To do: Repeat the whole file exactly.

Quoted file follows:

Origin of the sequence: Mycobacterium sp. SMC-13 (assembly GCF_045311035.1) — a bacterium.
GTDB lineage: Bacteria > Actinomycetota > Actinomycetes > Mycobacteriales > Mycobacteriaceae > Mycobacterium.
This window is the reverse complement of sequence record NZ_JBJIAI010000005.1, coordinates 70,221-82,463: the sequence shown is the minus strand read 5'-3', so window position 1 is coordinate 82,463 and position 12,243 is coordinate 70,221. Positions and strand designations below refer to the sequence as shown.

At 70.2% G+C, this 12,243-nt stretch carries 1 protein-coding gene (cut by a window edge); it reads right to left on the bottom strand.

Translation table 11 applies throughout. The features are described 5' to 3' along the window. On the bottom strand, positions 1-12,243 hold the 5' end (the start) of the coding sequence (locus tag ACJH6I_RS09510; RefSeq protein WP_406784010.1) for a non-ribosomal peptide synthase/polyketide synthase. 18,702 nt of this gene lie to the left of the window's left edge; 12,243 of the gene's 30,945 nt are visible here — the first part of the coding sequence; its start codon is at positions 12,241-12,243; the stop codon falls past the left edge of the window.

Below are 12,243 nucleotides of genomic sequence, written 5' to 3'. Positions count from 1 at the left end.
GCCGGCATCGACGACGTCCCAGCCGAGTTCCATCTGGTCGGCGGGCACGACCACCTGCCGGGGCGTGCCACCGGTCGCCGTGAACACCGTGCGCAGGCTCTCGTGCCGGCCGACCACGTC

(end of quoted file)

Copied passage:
Origin of the sequence: Mycobacterium sp. SMC-13 (assembly GCF_045311035.1) — a bacterium.
GTDB lineage: Bacteria > Actinomycetota > Actinomycetes > Mycobacteriales > Mycobacteriaceae > Mycobacterium.
This window is the reverse complement of sequence record NZ_JBJIAI010000005.1, coordinates 70,221-82,463: the sequence shown is the minus strand read 5'-3', so window position 1 is coordinate 82,463 and position 12,243 is coordinate 70,221. Positions and strand designations below refer to the sequence as shown.

At 70.2% G+C, this 12,243-nt stretch carries 1 protein-coding gene (cut by a window edge); it reads right to left on the bottom strand.

Translation table 11 applies throughout. The features are described 5' to 3' along the window. On the bottom strand, positions 1-12,243 hold the 5' end (the start) of the coding sequence (locus tag ACJH6I_RS09510; RefSeq protein WP_406784010.1) for a non-ribosomal peptide synthase/polyketide synthase. 18,702 nt of this gene lie to the left of the window's left edge; 12,243 of the gene's 30,945 nt are visible here — the first part of the coding sequence; its start codon is at positions 12,241-12,243; the stop codon falls past the left edge of the window.

Below are 12,243 nucleotides of genomic sequence, written 5' to 3'. Positions count from 1 at the left end.
GCCGGCATCGACGACGTCCCAGCCGAGTTCCATCTGGTCGGCGGGCACGACCACCTGCCGGGGCGTGCCACCGGTCGCCGTGAACACCGTGCGCAGGCTCTCGTGCCGGCCGACCACGTC